July 1996

Labor movements historical association with technology seems as formulaic as an over-used recipe.

Combine the following:
1 wrench
1 machine of any type with cogs, wheels or hinges
1 moment when no one is looking

Alas, times have changed.

In the midst of big business' cut-throat frenzy to harness the Internet's potential for megabuck profits, labor's use of the medium to organize and inform has slipped quietly through the fray. Except for incestuous media coverage of the writers strikes such as the one at the Detroit Journal, the use of the Internet for union activity has gone unnoticed. For instance, sites exist for the following strikes:

Perhaps what's most intriguing about the presence of Labor groups on the Web is that even non-traditional labor groups such as Yale's Graduate Employees & Students Organization's Union (GESO) don't go unnoticed. Hence, the diversity of unions becomes more apparent on the Web.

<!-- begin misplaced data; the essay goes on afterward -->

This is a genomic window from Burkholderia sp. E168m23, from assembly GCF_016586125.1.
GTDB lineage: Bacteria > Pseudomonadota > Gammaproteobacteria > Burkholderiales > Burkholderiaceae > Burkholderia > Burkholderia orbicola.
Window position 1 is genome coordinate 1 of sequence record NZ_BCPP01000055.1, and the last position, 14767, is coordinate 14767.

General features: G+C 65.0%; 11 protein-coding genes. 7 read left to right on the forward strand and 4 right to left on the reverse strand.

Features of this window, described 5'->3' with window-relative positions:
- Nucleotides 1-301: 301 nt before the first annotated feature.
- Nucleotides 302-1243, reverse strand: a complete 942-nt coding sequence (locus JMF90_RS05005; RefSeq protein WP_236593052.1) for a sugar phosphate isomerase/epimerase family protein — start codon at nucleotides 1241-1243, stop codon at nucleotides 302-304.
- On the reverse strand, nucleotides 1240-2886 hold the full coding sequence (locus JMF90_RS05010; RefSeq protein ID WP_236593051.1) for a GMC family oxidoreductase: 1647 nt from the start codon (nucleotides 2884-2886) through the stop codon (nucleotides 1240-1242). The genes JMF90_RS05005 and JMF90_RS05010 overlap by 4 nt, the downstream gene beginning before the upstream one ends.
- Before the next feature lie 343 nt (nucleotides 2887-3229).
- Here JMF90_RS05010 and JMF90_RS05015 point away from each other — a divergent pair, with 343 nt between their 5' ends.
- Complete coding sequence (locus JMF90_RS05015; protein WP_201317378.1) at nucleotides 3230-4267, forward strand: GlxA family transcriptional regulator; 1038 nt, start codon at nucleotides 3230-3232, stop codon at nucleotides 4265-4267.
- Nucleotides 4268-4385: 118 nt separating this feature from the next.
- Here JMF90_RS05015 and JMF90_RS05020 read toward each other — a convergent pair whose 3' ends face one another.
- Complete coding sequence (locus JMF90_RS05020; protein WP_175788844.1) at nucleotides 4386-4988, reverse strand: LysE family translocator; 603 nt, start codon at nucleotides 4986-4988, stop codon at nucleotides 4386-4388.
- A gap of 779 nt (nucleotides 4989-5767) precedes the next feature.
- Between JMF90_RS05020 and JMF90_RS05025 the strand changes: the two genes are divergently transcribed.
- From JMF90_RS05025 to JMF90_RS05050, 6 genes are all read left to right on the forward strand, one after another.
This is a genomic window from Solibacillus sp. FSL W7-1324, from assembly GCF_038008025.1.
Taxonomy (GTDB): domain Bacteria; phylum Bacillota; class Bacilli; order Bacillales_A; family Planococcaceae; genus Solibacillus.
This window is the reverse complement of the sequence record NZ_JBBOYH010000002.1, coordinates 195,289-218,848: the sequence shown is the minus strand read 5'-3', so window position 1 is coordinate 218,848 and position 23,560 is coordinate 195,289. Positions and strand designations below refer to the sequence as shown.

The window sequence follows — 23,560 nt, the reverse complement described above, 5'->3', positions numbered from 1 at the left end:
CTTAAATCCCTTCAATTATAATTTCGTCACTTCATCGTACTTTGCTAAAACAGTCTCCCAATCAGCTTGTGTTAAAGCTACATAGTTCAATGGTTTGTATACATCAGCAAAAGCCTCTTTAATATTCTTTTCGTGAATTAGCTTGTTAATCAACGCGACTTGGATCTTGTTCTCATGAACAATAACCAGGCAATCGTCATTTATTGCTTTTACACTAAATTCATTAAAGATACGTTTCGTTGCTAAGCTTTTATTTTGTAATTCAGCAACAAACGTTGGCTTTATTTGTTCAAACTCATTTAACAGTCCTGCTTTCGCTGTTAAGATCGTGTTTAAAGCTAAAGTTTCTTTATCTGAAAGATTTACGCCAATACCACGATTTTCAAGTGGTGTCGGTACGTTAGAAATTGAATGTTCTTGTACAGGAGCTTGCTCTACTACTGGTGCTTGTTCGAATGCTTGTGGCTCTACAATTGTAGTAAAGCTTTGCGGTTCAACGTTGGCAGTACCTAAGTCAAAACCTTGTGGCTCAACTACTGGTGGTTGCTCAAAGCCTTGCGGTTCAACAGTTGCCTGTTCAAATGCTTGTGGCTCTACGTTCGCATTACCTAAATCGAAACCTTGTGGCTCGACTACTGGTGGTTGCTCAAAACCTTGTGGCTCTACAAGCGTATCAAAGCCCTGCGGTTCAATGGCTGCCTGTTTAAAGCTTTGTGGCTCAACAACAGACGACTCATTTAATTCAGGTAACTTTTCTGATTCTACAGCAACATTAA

Labor groups are clearly finding effective--and ineffective--uses of the Internet. When you consider that users of the Web are predominately (or sterotypically) white-collar males, one must question whether using the web to attract women to to Britain's Labour Party effectively utilizes the medium.

But determining effective and ineffective uses of the medium may be nothing more than academic arguments since no one really knows who's on the web. What's certain is that the Web provides information at a low cost to an unlimited audience, because of this fact labor and union members likely will remain staunch Web and Internet users long after many starch-collared businessmen quit shaking their heads over bankrupt Web enterprises.

How and why unions and labor groups use the medium is the focus of the November issue of CMC Magazine. If you would like to contribute an article or essay, please consult the CMC Magazine editorial policies and contact Amelia DeLoach.

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